said, he was sorry their Lordships' time should be taken up with a matter of this description. If every case of the kind were to be brought under the notice of the House, there would certainly be a large increase in the amount of their business. As the Petition which had been presented seemed to be directed in a great measure against himself, he would, with their Lordships' permission, relate the true state of the case. His present diocese included a very large portion of the South of London, where the population had grown of late years much more rapidly than in any other part of London. The improvements which had been made in other parts of the City had driven the poor population in large masses to the south side, and the consequence was that for the last 15 years the population of South London had been increasing by about 25,000 a-year. Perhaps in no other place in or out of England was there greater poverty than in some parts of South London, and along with the poverty there was a very great amount of vice and misery. He need hardly say that it had been impossible for the clergy to overtake the rapidly increasing work; and he was sure there was no Bishop who would have refused the munificent offer made by a lady to place a clergyman in one of the worst parts of the diocese. That offer was made through one of the rural deans in Surrey — a very excellent man, with nothing approaching High Church opinions. The Rector of Christ Church, Blackfriars—also a very good man, with no Ritualistic or High Church propensities, and who, he was sorry to say, was now dead—rejoiced extremely at the beneficent proposal, and readily consented that a portion of his parish should be cut off and made part of the new district. Another part was taken from St. Saviour's, Southwark, which had been under the care of two, no doubt, very excellent clergymen, one 72 and the other 75 years of age. The new district was, of course, formed by the Ecclesiastical Commissioners, but of course with his (the Bishop of Winchester's) consent; the patronage being vested in the lady. When the district had been formed, though he had no voice in the appointment, yet, ex abundanti cautelâ, he took steps to ascertain what sort of person was to be appointed to it. The rural dean, of whom he made inquiries, referred to Mr. Berkeley in these terms— I am willing to take upon myself the whole responsibility in the case of Mr. Berkeley's nomination. I do not think that I could have written otherwise of him than I did, when I had received such a testimonial of his worth as that which I enclose from the Vicar of Heavitree, and when my personal observation of his character during six months (in which he assisted me in my work) confirmed every word that Mr. Barnes had written. That Mr. Berkeley should without giving any offence minister so long in my parish, which for 60 years and more had been under the most distinct Evangelical and Protestant teaching, seemed to me a sufficient guarantee of his fitness to take such a position as that which he now occupies. I do not know what he has done to draw upon himself the odium which seems to be attached to his name in Southwark. From the correspondence which I had with the senior chaplain of St. Saviour's before his appointment, I am disposed to attribute this odium to a foregone conclusion against any one who might be appointed with my sanction. Your lordship would hardly credit the abuse which was heaped upon me for presuming to think that St. Saviour's needed sub-division. He (the Bishop of Winchester) could not well have exercised more prudence or care than he did in the matter. As for the poor woman who had died without receiving the sacrament, he (the Bishop of Winchester) had written to Mr. Berkeley about his alleged refusal to administer the sacrament to the dying woman because she would not confess her sins to him. In reply, Mr. Berkeley had given him the most solemn assurances a clergyman could give to his Bishop, that the statements in circulation were altogether untrue. The only persons present at the scene in question were the poor woman herself and the clergyman against whom the charge was made, and, as she was dead, the charge was necessarily made upon hearsay evidence only. No doubt she had made a statement to two or three people before her death as to what had passed; but it was not impossible that she had misunderstood what the clergyman said— especially if she had some preconceived opinion against him. At all events, her testimony, given at second hand, was scarcely to be put against the solemn assurance of a clergymnn of the most unblemished character. Suppose, however, that Mr. Berkeley had actually said to the dying woman—"Before I give you communion, you must tell me what is on your mind," what could he (the Bishop of Winchester) have done? He could scarcely have charged Mr. Berkeley with a breach of the law, when the Prayer Book itself enjoined the clergyman to obtain from sick persons a confession of any sins which rested upon their consciences, But Mr. Berkeley's statement on the subject was as follows:— Mrs. G. was a Baptist who was dying of consumption. She expressed a wish to see me, and I visited her. In the course of conversations I had with her she said she should like to receive the Holy Communion, and I pointed out to her the proper way of preparing for it. Of course I spoke of self-examination and of confession of her sins to God. I did not say one word as to confession to me, for I was sure from her connection with the Baptists she would not do so. Some time after the Sister who visited her told me that Mrs. G. had told her that some one had told her that she would have to confess to me. The Sister replied that there was no such compulsion, and that if she truly repented of her sins she might receive it. There is not one word of truth in the charge of refusal to communicate her, and the only reason that she did not receive it that I know of is, that she died rather suddenly at the last, and we did not know she was so near her end. Now, surely Mr. Berkeley, after such a deliberate statement as that, was not to be condemned on the hearsay evidence of a dead person to the contrary. As to the Catechism which had been referred to, the moment he received it and had read it he wrote to Mr. Berkeley in a kindly manner—for he believed men were more likely to give up erroneous opinions under the influence of kind than of harsh treatment—pointing out that the Questions were not strictly in accordance with the teaching of the Church of England. Mr. Berkeley replied in the following terms:— Your Lordship must allow me to thank you most sincerely for having given so much time and consideration to my letter of Saturday, and for the kind and fatherly manner in which you have dealt with it. In reply to your letter received this morning I can only ask your Lordship to believe that I do not hold the doctrines you believe the Catechism teaches, and regret that its inexact language should have led you to that conclusion. I have consequently withdrawn it from the school, and will in the course of the week submit for your approval another to be used in its place. Mr. Berkeley did submit another, which certainly was better than the first; but as it was open to misconstruction he (the Bishop of Winchester) begged him to withdraw it also; which he at once agreed to do, his answer being as follows:— My Lord,—I am much obliged for your letter of the 1st. It seems to me that all the Catechisms prepared for children more or less err in the matter of inexactness, and I suppose that it is extremely difficult to bring down theological definitions within the capabilities of children. I shall therefore act on your Lordship's advice, and use no other than the Church Catechism, but I am afraid that even then I shall not please Mr. Curling. Now, he was not prepared to say that Mr. Berkeley had always acted very wisely. Still, when remonstrated with he had shown every respect for the law, and therefore he (the Bishop of Winchester) could not say that this was a case which ought to be brought before their Lordships for censure. It seemed to him that persons who, as the holders of the most responsible of all offices, that of teaching Christian truth and watching over Christian souls, failed to do their duty, either from carelessness or from inability — he did not care which— and refused to allow anybody else to enter into their labours, were much more responsible to God and man than persons who from some error of judgment acted wrongly or inconsistently with their duty to the Church. In these days the great danger was that of people driving one another into extremes by intolerance;—and he regretted to say that much mischief of the kind was wrought in the Church by party newspapers. He thought it was the duty of every Christian to throw those party newspapers aside and never to look at them. There was scarcely anything which did more harm or exasperated feeling so much. Another thing much to be regretted was the existence of two great party Societies—the English Church Union and the Church Association— which were goading each other into desperation, and driving their own supporters more and more into extremes. They threatened to rend the Church in pieces and leave the country without a Church at all. If every faithful Churchman would determine to have nothing to do with those Societies and discourage people from joining them, there would be some hope for the peace of the Church. In conclusion, he would beg their Lordships to remember that if they once by want of prudence and tact in dealing with Church differences and difficulties brought about disruption, which was worse than Disestablishment, there would in a very few years be nothing left in this country between Romanism, which they all dreaded, and nationalism, which, for his part, he dreaded much more.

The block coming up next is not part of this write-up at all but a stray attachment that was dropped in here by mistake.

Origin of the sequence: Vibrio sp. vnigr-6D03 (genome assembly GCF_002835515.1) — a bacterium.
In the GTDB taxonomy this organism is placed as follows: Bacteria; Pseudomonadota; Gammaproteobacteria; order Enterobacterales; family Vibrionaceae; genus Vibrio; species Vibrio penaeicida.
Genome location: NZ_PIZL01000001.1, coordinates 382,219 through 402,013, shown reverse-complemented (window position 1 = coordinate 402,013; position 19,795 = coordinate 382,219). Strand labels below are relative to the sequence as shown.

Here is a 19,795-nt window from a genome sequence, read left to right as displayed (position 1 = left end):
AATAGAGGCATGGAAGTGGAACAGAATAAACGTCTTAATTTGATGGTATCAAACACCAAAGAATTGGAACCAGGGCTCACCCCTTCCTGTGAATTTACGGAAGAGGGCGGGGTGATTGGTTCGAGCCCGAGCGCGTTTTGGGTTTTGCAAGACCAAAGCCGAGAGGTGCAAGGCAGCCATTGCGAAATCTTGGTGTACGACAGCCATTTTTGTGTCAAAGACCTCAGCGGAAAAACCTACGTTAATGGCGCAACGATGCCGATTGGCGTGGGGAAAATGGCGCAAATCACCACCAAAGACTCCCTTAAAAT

said, he did not suspect the right rev. Prelate of any tendency to the doctrines condemned by the noble Earl who had presented the Petition; but, though a member of neither of the Societies mentioned, he did not think the right rev. Prelate had treated the Church Association quite fairly. He thought Churchmen were under the greatest obligations to the Church Association for having ascertained the law upon doubtful points of importance.


expressed his satisfaction at the manner in which the matter had been met by the right rev. Prelate.

Petition ordered to lie on the Table.

House adjourned at Six o'clock, to Monday next, Eleven o'clock.